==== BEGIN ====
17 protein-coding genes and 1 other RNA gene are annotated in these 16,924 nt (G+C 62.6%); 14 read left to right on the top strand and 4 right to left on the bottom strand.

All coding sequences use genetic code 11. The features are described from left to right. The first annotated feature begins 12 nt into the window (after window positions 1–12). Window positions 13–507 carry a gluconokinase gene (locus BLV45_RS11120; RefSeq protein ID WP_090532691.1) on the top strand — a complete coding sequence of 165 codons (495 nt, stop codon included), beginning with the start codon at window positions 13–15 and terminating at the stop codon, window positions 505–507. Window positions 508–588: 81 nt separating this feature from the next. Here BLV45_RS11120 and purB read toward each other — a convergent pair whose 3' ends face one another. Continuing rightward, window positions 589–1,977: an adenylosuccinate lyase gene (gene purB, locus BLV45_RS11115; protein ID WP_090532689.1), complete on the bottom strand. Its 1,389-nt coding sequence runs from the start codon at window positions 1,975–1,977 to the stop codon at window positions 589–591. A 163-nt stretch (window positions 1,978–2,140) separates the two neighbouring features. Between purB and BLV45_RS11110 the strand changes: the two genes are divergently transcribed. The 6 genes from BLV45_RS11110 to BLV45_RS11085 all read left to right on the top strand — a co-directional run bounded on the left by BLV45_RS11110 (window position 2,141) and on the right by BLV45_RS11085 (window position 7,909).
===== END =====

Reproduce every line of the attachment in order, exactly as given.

17 protein-coding genes and 1 other RNA gene are annotated in these 16,924 nt (G+C 62.6%); 14 read left to right on the top strand and 4 right to left on the bottom strand.

All coding sequences use genetic code 11. The features are described from left to right. The first annotated feature begins 12 nt into the window (after window positions 1–12). Window positions 13–507 carry a gluconokinase gene (locus BLV45_RS11120; RefSeq protein ID WP_090532691.1) on the top strand — a complete coding sequence of 165 codons (495 nt, stop codon included), beginning with the start codon at window positions 13–15 and terminating at the stop codon, window positions 505–507. Window positions 508–588: 81 nt separating this feature from the next. Here BLV45_RS11120 and purB read toward each other — a convergent pair whose 3' ends face one another. Continuing rightward, window positions 589–1,977: an adenylosuccinate lyase gene (gene purB, locus BLV45_RS11115; protein ID WP_090532689.1), complete on the bottom strand. Its 1,389-nt coding sequence runs from the start codon at window positions 1,975–1,977 to the stop codon at window positions 589–591. A 163-nt stretch (window positions 1,978–2,140) separates the two neighbouring features. Between purB and BLV45_RS11110 the strand changes: the two genes are divergently transcribed. The 6 genes from BLV45_RS11110 to BLV45_RS11085 all read left to right on the top strand — a co-directional run bounded on the left by BLV45_RS11110 (window position 2,141) and on the right by BLV45_RS11085 (window position 7,909).